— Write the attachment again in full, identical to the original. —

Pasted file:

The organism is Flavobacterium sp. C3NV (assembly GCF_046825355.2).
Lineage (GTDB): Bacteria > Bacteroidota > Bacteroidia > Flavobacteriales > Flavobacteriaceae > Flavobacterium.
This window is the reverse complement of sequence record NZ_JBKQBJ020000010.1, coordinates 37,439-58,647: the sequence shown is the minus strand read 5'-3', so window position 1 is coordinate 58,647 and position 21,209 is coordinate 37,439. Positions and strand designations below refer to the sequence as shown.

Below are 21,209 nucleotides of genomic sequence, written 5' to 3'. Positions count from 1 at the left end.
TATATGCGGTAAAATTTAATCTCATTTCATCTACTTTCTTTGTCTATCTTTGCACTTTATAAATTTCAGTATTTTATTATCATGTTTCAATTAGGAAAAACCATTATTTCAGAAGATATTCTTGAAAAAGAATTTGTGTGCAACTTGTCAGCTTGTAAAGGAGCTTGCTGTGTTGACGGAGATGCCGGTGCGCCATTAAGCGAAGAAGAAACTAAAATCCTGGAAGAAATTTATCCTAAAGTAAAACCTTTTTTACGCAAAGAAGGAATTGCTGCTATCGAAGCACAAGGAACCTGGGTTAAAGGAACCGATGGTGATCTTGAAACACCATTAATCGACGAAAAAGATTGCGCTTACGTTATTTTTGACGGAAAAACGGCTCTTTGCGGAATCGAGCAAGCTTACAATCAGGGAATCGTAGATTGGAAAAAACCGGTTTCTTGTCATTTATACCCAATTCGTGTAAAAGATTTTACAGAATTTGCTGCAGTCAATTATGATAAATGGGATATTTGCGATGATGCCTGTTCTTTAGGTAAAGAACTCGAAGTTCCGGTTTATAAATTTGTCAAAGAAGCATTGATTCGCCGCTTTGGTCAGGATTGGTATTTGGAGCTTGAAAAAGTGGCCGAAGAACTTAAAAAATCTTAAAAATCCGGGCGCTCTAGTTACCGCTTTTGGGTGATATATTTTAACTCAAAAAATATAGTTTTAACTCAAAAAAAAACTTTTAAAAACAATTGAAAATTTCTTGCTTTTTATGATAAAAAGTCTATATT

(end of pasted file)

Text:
The organism is Flavobacterium sp. C3NV (assembly GCF_046825355.2).
Lineage (GTDB): Bacteria > Bacteroidota > Bacteroidia > Flavobacteriales > Flavobacteriaceae > Flavobacterium.
This window is the reverse complement of sequence record NZ_JBKQBJ020000010.1, coordinates 37,439-58,647: the sequence shown is the minus strand read 5'-3', so window position 1 is coordinate 58,647 and position 21,209 is coordinate 37,439. Positions and strand designations below refer to the sequence as shown.

Below are 21,209 nucleotides of genomic sequence, written 5' to 3'. Positions count from 1 at the left end.
TATATGCGGTAAAATTTAATCTCATTTCATCTACTTTCTTTGTCTATCTTTGCACTTTATAAATTTCAGTATTTTATTATCATGTTTCAATTAGGAAAAACCATTATTTCAGAAGATATTCTTGAAAAAGAATTTGTGTGCAACTTGTCAGCTTGTAAAGGAGCTTGCTGTGTTGACGGAGATGCCGGTGCGCCATTAAGCGAAGAAGAAACTAAAATCCTGGAAGAAATTTATCCTAAAGTAAAACCTTTTTTACGCAAAGAAGGAATTGCTGCTATCGAAGCACAAGGAACCTGGGTTAAAGGAACCGATGGTGATCTTGAAACACCATTAATCGACGAAAAAGATTGCGCTTACGTTATTTTTGACGGAAAAACGGCTCTTTGCGGAATCGAGCAAGCTTACAATCAGGGAATCGTAGATTGGAAAAAACCGGTTTCTTGTCATTTATACCCAATTCGTGTAAAAGATTTTACAGAATTTGCTGCAGTCAATTATGATAAATGGGATATTTGCGATGATGCCTGTTCTTTAGGTAAAGAACTCGAAGTTCCGGTTTATAAATTTGTCAAAGAAGCATTGATTCGCCGCTTTGGTCAGGATTGGTATTTGGAGCTTGAAAAAGTGGCCGAAGAACTTAAAAAATCTTAAAAATCCGGGCGCTCTAGTTACCGCTTTTGGGTGATATATTTTAACTCAAAAAATATAGTTTTAACTCAAAAAAAAACTTTTAAAAACAATTGAAAATTTCTTGCTTTTTATGATAAAAAGTCTATATT